BREAKING NEWS: 50-State Scorecard/Energy Efficiency

Even as Congress failed to take major action on climate and energy legislation in 2010, states across the United States achieved major new strides in energy efficiency, according to the 2010 State Energy Efficiency Scorecard from the nonprofit and independent American Council for an Energy-Efficient Economy (ACEEE).

Among the major state advances highlighted in the fourth edition of the ACEEE Scorecard are: a near doubling of state energy efficiency budgets from 2007 spending levels; the adoption or active consideration by over half the states of Energy Efficiency Resource Standards (EERS) that establish long-term, fixed efficiency savings targets; and a one-year doubling of the number of states that have either adopted or have made significant progress toward the adoption of the latest energy-saving building codes for homes and commercial properties.

The key state-specific rankings in the 2010 ACEEE Scorecard are as follows:

* The four most-improved states – Utah (tied for #12, up 11 spots from 2009), Arizona (#18, up 11 spots), New Mexico (#22, up eight spots), and Alaska (#37, up eight spots) – climbed at least eight spots since the 2009 Scorecard. In general, the Southwest region demonstrated considerable progress from 2009 to 2010.

* California retained its #1 ranking for the fourth year in a row, outpacing all other states in its level of investment in energy efficiency across all sectors of its economy. The balance of the top 10 states: Massachusetts (#2, holding steady) ; Oregon (#3, up from #4); New York (#4, up from #5); Vermont (#5, up from #6); Washington (#6, up from #7); Rhode Island (#7, up from #9); Connecticut (tied for #8, down from #3); Minnesota (tied for #8, holding steady); and Maine (#10, holding steady).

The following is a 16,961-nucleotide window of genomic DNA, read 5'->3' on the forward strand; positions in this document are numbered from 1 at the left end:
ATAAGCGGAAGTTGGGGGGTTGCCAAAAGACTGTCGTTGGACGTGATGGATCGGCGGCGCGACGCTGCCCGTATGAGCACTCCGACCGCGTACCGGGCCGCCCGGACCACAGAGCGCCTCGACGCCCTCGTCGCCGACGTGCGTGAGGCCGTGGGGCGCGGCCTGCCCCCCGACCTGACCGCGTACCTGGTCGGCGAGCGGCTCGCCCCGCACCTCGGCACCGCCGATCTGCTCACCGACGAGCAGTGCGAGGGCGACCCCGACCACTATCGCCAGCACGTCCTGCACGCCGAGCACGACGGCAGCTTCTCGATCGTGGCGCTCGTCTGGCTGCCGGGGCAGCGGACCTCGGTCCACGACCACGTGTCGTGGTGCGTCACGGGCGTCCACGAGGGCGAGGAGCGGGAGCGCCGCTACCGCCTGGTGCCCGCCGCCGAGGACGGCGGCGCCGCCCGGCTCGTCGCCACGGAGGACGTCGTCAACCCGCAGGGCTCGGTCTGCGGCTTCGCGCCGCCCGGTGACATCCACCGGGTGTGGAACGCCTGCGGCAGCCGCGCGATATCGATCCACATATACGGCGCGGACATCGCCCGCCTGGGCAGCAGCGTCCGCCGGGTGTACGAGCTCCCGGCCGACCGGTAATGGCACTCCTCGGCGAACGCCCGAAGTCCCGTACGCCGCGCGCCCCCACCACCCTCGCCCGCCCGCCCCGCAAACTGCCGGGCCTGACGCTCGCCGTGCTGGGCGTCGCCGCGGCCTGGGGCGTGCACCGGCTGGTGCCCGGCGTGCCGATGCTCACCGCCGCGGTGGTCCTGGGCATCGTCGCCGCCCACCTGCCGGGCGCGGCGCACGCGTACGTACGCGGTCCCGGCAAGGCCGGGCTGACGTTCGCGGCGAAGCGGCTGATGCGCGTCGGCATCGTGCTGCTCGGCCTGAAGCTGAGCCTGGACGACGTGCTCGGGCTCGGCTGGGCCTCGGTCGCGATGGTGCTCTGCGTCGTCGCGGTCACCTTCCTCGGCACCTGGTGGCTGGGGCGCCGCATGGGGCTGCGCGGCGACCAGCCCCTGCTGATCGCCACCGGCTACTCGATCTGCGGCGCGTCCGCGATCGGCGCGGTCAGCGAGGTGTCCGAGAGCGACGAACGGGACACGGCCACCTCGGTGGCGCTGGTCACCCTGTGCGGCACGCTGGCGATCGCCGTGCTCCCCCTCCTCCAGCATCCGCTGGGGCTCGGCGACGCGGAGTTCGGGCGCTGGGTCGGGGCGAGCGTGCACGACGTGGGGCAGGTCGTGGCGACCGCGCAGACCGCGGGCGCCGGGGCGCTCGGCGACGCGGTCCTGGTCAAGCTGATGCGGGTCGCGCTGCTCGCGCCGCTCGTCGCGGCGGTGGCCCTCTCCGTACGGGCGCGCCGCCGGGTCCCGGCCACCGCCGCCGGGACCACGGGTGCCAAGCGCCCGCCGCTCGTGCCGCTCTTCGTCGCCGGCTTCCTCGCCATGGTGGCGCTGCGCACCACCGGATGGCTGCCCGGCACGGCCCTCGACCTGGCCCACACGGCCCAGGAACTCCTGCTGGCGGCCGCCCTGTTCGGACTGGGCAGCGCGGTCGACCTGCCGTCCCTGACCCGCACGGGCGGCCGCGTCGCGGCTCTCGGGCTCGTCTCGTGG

* The 10 states with the most room for improvement in the Scorecard (which includes the District of Columbia) are: Louisiana (#42, down one spot); Missouri (tied for #43, down two spots); Oklahoma (tied for #43, down four spots); West Virginia (tied for #43, up two spots); Kansas (#46, down seven spots); Nebraska (#47, holding steady); Wyoming (#48, up three spots); Alabama (#49, down one spot); Mississippi (#50, down one spot); and North Dakota (#51, down two spots).